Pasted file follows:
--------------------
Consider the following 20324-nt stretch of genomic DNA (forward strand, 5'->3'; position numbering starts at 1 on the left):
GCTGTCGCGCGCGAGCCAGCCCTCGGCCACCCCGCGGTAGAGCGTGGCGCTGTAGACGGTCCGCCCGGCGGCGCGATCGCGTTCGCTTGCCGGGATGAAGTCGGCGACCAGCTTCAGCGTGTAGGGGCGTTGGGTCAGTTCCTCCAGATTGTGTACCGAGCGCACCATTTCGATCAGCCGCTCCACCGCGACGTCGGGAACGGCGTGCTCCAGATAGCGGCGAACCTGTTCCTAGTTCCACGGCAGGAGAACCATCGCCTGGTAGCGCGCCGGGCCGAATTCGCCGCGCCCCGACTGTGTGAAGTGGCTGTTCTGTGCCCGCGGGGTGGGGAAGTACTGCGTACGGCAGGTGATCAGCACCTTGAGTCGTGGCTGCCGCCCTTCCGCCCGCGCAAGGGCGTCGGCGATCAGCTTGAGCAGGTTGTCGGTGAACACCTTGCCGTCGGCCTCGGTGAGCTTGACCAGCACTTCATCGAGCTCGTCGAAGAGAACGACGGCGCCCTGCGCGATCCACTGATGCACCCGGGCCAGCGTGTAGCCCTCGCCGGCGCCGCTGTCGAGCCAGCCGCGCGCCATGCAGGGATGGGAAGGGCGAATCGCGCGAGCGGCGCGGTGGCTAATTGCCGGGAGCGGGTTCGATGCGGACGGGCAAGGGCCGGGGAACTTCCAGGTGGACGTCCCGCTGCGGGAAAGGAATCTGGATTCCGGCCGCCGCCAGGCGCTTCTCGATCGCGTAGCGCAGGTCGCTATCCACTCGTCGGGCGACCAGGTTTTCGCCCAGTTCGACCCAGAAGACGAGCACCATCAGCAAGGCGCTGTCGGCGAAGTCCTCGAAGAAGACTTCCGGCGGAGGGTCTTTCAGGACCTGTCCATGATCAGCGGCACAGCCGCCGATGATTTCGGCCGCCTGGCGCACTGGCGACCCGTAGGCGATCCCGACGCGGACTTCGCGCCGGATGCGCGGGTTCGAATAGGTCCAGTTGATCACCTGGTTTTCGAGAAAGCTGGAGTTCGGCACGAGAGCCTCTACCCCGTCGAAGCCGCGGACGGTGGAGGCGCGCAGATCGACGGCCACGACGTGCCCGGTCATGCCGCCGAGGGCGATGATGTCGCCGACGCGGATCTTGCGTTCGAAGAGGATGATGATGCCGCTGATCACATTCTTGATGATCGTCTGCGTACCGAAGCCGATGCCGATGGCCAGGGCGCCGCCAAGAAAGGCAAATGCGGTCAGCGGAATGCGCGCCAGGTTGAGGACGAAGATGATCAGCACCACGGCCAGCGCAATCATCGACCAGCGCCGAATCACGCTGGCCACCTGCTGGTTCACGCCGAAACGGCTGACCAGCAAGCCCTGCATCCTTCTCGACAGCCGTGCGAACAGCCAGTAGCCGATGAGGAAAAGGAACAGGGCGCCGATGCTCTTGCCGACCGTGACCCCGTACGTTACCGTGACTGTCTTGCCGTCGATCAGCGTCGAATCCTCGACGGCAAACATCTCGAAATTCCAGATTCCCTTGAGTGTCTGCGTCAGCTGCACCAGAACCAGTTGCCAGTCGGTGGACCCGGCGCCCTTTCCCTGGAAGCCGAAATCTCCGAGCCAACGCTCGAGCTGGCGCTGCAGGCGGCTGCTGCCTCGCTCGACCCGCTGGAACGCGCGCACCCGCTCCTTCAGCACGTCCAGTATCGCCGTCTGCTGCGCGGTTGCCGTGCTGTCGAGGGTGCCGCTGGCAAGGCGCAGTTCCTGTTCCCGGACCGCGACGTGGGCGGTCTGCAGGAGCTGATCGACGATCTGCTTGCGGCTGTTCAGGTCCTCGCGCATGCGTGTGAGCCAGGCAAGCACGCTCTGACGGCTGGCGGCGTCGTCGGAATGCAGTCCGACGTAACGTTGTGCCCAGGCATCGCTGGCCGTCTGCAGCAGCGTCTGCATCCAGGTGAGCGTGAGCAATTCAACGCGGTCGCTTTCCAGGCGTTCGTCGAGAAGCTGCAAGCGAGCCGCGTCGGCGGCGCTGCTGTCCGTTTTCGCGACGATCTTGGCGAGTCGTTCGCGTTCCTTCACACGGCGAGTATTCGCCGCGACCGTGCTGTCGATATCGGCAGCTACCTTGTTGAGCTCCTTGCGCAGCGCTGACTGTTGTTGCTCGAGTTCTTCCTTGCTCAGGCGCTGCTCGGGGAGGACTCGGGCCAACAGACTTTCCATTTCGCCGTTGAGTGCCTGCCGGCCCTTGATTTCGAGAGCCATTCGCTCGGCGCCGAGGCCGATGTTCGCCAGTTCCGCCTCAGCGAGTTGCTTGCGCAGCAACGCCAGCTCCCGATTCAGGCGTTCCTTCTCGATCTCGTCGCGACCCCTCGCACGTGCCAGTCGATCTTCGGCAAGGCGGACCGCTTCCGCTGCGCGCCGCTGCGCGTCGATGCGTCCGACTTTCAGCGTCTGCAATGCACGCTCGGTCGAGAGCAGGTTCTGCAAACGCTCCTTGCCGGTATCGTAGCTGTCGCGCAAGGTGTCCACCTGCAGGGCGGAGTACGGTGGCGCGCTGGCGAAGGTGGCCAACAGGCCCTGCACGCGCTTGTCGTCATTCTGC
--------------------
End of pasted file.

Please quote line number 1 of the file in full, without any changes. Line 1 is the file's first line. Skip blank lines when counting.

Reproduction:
Consider the following 20324-nt stretch of genomic DNA (forward strand, 5'->3'; position numbering starts at 1 on the left):